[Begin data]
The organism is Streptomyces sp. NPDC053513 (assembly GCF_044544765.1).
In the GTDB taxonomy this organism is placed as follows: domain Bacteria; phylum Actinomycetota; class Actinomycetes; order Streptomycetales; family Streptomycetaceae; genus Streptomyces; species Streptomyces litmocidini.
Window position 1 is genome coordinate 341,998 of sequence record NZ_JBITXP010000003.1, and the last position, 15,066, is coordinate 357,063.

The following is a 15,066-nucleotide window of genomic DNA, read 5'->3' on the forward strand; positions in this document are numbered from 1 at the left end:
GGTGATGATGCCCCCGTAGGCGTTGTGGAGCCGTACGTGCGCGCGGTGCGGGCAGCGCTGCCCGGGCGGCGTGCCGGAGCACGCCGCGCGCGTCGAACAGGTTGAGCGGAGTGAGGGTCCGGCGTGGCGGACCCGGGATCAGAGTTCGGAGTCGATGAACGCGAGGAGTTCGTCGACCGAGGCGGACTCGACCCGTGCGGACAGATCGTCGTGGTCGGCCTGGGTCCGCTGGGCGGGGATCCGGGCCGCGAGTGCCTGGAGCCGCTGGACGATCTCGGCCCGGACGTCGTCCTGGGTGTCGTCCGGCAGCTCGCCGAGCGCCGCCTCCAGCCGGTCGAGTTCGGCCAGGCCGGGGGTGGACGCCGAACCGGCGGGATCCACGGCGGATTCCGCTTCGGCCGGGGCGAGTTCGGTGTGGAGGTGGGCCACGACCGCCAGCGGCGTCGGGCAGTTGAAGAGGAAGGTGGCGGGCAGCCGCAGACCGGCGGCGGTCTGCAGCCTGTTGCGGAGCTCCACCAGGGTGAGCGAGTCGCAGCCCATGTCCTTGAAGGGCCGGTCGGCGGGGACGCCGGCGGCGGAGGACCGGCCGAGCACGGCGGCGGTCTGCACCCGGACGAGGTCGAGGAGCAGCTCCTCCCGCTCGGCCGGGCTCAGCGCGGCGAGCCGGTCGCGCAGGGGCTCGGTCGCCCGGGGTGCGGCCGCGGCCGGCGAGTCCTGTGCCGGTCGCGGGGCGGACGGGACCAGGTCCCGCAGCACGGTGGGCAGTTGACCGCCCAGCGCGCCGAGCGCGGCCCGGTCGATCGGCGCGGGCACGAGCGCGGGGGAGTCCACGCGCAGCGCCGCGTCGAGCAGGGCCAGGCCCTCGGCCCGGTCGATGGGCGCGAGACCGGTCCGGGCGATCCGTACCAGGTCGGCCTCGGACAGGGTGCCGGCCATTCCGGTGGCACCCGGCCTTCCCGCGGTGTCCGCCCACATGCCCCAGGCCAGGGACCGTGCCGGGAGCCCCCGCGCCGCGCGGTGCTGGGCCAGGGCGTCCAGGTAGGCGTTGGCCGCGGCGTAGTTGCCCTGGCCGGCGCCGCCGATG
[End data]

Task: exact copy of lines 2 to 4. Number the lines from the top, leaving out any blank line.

In the GTDB taxonomy this organism is placed as follows: domain Bacteria; phylum Actinomycetota; class Actinomycetes; order Streptomycetales; family Streptomycetaceae; genus Streptomyces; species Streptomyces litmocidini.
Window position 1 is genome coordinate 341,998 of sequence record NZ_JBITXP010000003.1, and the last position, 15,066, is coordinate 357,063.

The following is a 15,066-nucleotide window of genomic DNA, read 5'->3' on the forward strand; positions in this document are numbered from 1 at the left end: